Separated from Gondwana by Tornquist Sea, from Siberia by Paleo-Asian Ocean
Siberia (much of northwestern Asia)
various Asian blocks: all mostly submerged
Global (eustatic) transgressions in Middle & Late Cambrian:
In western Laurentia, huge onlap sequences (the Tonto Group exposed from California to the Grand Canyon)
Across much of world, very large carbonate banks form
The Paleozoic fauna (or Brachiopod fauna): rhynchonelliform brachiopods, stony and lacy bryozoans, stromatoporoids, cephalopods, crinoids and blastoids, starfish, graptolites
The Modern fauna (or Bivalve-Gastropod fauna): bivalves, gastropods, vertebrates, echinoids, crustaceans, gymnolaemate bryozoans
All three categories exist in the Cambrian, and persist until the present (even if some component members have died off). However, these "packages" of distantly related groups tend to be common at the same time, or rare at the same time.
The Cambrian fauna dominates during the Cambrian, remains common in the Ordovician, and became progressively rarer in the Silurian and later. The Paleozoic fauna is rare in the Cambrian, becomes more common in the Ordovician, and dominates the rest of the Paleozoic: it remains an important part of the Mesozoic and Cenozoic seas. The Modern fauna is very rare in the Cambro-Ordovician, but continues a stead rise throughout the Phanerozoic: in the post-Paleozoic it is the most abundant fauna.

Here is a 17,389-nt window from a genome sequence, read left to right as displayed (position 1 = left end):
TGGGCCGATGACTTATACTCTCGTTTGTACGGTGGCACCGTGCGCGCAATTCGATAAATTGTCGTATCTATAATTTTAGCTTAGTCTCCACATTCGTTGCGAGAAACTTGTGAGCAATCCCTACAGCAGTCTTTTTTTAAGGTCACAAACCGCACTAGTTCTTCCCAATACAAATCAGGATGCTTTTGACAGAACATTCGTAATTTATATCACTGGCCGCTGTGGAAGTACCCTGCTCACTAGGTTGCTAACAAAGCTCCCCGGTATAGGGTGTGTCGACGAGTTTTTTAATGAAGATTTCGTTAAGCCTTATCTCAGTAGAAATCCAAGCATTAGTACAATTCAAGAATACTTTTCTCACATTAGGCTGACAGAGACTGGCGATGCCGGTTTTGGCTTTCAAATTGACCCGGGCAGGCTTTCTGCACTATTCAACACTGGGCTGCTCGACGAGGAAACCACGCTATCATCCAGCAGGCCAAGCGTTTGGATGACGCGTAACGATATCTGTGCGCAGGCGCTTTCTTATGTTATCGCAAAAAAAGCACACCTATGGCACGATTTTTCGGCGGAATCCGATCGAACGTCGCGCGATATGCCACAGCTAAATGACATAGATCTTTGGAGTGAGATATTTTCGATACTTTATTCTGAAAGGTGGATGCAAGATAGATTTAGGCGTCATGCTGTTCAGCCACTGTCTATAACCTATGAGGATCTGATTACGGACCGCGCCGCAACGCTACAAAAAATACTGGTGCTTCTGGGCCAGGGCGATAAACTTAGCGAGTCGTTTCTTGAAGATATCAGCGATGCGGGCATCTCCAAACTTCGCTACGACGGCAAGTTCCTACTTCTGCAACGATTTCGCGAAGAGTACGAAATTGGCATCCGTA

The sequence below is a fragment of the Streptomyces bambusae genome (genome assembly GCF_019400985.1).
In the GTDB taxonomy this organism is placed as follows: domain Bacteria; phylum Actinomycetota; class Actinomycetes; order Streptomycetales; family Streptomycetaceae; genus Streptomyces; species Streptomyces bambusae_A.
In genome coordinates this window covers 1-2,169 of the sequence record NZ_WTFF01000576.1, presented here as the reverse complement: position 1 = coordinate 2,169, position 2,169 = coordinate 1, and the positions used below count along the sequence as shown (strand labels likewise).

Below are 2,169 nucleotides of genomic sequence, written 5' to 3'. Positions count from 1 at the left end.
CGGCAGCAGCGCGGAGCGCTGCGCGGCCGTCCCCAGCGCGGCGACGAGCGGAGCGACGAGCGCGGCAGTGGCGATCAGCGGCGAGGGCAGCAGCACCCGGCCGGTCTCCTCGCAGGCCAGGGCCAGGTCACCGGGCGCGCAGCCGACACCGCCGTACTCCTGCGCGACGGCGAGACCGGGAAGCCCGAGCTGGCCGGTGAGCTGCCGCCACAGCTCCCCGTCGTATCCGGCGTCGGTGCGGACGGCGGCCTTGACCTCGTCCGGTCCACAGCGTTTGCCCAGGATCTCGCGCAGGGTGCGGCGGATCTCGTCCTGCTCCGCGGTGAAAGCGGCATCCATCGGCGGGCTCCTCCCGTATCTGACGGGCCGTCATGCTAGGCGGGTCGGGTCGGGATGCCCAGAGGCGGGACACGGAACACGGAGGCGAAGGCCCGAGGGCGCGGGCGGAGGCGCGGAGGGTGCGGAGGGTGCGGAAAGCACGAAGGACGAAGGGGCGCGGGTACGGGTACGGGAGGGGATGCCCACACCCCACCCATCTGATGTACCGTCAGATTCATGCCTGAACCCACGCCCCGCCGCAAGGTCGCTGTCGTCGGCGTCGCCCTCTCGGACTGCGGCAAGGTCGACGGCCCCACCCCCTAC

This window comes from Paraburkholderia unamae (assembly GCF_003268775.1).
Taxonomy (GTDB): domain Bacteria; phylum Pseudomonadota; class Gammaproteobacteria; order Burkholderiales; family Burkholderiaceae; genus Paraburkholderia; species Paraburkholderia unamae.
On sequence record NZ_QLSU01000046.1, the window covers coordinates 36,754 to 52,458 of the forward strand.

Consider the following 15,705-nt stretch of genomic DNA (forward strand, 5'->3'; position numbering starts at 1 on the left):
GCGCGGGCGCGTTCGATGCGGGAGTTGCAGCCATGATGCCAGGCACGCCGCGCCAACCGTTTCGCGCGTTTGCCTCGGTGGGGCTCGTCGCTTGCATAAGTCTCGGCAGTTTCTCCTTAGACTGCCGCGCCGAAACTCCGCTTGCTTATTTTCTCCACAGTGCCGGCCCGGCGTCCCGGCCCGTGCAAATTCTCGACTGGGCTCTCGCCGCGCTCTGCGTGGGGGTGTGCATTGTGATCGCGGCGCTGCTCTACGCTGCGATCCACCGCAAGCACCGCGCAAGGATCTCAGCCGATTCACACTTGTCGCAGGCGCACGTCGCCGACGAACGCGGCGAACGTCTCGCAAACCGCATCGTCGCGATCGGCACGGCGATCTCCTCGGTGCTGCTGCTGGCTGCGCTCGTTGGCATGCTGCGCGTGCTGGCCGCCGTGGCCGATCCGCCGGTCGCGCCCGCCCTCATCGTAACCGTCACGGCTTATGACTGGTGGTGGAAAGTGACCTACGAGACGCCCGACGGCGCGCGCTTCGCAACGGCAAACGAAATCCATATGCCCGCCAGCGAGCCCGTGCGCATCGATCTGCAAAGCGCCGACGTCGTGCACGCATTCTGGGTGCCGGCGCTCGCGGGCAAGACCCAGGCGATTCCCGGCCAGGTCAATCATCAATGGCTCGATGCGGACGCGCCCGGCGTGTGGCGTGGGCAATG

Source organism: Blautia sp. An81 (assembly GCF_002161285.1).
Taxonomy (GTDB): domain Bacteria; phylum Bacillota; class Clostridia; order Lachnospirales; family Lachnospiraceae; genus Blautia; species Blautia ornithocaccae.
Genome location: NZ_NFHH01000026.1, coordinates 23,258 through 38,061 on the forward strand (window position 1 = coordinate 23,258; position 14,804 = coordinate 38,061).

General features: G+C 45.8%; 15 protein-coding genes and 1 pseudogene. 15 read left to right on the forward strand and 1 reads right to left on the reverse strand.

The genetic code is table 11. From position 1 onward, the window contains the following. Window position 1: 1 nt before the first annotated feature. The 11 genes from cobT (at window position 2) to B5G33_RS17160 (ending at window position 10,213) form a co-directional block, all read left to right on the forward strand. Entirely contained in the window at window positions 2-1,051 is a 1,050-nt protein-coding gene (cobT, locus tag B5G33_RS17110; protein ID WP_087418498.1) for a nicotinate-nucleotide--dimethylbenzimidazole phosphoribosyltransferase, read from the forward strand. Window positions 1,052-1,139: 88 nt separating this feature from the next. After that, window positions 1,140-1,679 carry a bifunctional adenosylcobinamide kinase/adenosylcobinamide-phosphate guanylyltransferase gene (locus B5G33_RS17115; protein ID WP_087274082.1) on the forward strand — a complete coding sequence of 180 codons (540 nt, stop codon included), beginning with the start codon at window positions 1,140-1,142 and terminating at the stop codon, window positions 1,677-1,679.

Life in the Cambrian:
Very different from present seas, or even post-Ordovician seas:
Almost no large animals, and very few predators (largest animal is only large predator, 1-2 m long anomalocaridids);
Only shallow burrowers and short encrusters: most life concentrated near sediment-water interface;
Reef builders: archaeocyathid sponges (in earlier Cambrian only: almost no middle or later Cambrian reefs)
Cambrian vertebrates known from bony plates and impressions of lamprey-like forms from Chengjiang.
Most Cambrian organisms are only known from their hard parts, but the Early Cambrian Chengjiang site in China and the Middle Cambrian Burgess Shale in British Columbia preserve soft-tissue impressions.
Terminal Cambrian Extinctions:
Mass extinction of trilobites, primitive echinoderms
Glaciation and anoxia both implicated
Actually was most likely several pulses of mass extinctions
Life of the Ordovician:
Cambrian fauna still common, but Paleozoic fauna on the rise.
The Ordovician Radiation (also called the Great Ordovician Biodiversification Event or GOBE): Life moves away from substrate-water interface. Appearance of deep burrows (worms, clams, etc.), of tall attached epifauna (bryozoans, crinoids, blastoids, etc.), and some diversification of nektonic forms.
Radiations of articulate brachiopods, gastropods (snails), echinoderms (especially stalked crinoids and blastoids).
Decline of stromatolites: Probably due to more specialized grazers (gastropods, echinoids, etc.).
1rst tabulate-stromatoporoid reefs (more important in middle Paleozoic). Fish diversity increases, but still jawless. The bony-armored jawless fish are sometimes called "ostracoderms": this is a paraphyletic grade rather than a clade. Also, oldest good evidence of terrestrial plants.
Terminal Ordovician Extinctions:
Disappearance of one third of all brachiopod and bryozoan families, as well as many groups of conodonts, trilobites, and graptolites
Associated with massive Gondwanan ice age
Silurian marine life:
Decline of the Cambrian fauna: trilobites survive the terminal Ordovician extinctions, but at reduced diversity
Increase in the abundance and distribution of tabulate-stromatoporoid reefs